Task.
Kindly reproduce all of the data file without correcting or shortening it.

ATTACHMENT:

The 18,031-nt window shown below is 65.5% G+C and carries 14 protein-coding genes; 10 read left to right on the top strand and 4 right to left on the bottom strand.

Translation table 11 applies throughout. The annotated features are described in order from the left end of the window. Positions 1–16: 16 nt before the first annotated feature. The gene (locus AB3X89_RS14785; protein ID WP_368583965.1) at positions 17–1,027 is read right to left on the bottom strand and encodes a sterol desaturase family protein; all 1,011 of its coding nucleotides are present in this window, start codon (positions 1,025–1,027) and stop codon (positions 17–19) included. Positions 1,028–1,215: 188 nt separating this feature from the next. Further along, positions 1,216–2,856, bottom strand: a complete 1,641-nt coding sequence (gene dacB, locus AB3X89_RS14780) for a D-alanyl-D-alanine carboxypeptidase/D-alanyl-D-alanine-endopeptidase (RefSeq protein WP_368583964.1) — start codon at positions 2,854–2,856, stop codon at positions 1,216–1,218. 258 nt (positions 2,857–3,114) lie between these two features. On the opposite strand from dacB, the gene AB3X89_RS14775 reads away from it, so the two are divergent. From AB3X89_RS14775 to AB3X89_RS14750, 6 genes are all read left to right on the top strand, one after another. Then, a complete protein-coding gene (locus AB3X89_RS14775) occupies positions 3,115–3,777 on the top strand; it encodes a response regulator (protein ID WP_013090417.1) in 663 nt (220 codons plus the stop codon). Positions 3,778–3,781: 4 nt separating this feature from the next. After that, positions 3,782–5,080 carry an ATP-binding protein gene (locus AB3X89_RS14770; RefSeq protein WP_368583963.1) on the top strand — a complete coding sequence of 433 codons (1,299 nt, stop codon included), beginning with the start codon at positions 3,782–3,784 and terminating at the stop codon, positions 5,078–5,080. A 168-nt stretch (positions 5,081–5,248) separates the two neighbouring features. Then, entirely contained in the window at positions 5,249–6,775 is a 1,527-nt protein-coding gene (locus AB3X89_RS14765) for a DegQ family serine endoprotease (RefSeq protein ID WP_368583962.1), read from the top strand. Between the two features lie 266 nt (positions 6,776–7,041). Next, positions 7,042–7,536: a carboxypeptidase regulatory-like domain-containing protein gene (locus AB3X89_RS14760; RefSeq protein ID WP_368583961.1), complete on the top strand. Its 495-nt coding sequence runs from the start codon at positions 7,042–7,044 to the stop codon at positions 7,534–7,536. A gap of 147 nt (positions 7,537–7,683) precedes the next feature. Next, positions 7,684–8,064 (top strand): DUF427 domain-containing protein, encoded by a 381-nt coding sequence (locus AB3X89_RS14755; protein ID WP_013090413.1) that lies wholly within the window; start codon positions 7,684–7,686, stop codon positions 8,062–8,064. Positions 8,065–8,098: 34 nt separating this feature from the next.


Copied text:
The 18,031-nt window shown below is 65.5% G+C and carries 14 protein-coding genes; 10 read left to right on the top strand and 4 right to left on the bottom strand.

Translation table 11 applies throughout. The annotated features are described in order from the left end of the window. Positions 1–16: 16 nt before the first annotated feature. The gene (locus AB3X89_RS14785; protein ID WP_368583965.1) at positions 17–1,027 is read right to left on the bottom strand and encodes a sterol desaturase family protein; all 1,011 of its coding nucleotides are present in this window, start codon (positions 1,025–1,027) and stop codon (positions 17–19) included. Positions 1,028–1,215: 188 nt separating this feature from the next. Further along, positions 1,216–2,856, bottom strand: a complete 1,641-nt coding sequence (gene dacB, locus AB3X89_RS14780) for a D-alanyl-D-alanine carboxypeptidase/D-alanyl-D-alanine-endopeptidase (RefSeq protein WP_368583964.1) — start codon at positions 2,854–2,856, stop codon at positions 1,216–1,218. 258 nt (positions 2,857–3,114) lie between these two features. On the opposite strand from dacB, the gene AB3X89_RS14775 reads away from it, so the two are divergent. From AB3X89_RS14775 to AB3X89_RS14750, 6 genes are all read left to right on the top strand, one after another. Then, a complete protein-coding gene (locus AB3X89_RS14775) occupies positions 3,115–3,777 on the top strand; it encodes a response regulator (protein ID WP_013090417.1) in 663 nt (220 codons plus the stop codon). Positions 3,778–3,781: 4 nt separating this feature from the next. After that, positions 3,782–5,080 carry an ATP-binding protein gene (locus AB3X89_RS14770; RefSeq protein WP_368583963.1) on the top strand — a complete coding sequence of 433 codons (1,299 nt, stop codon included), beginning with the start codon at positions 3,782–3,784 and terminating at the stop codon, positions 5,078–5,080. A 168-nt stretch (positions 5,081–5,248) separates the two neighbouring features. Then, entirely contained in the window at positions 5,249–6,775 is a 1,527-nt protein-coding gene (locus AB3X89_RS14765) for a DegQ family serine endoprotease (RefSeq protein ID WP_368583962.1), read from the top strand. Between the two features lie 266 nt (positions 6,776–7,041). Next, positions 7,042–7,536: a carboxypeptidase regulatory-like domain-containing protein gene (locus AB3X89_RS14760; RefSeq protein ID WP_368583961.1), complete on the top strand. Its 495-nt coding sequence runs from the start codon at positions 7,042–7,044 to the stop codon at positions 7,534–7,536. A gap of 147 nt (positions 7,537–7,683) precedes the next feature. Next, positions 7,684–8,064 (top strand): DUF427 domain-containing protein, encoded by a 381-nt coding sequence (locus AB3X89_RS14755; protein ID WP_013090413.1) that lies wholly within the window; start codon positions 7,684–7,686, stop codon positions 8,062–8,064. Positions 8,065–8,098: 34 nt separating this feature from the next.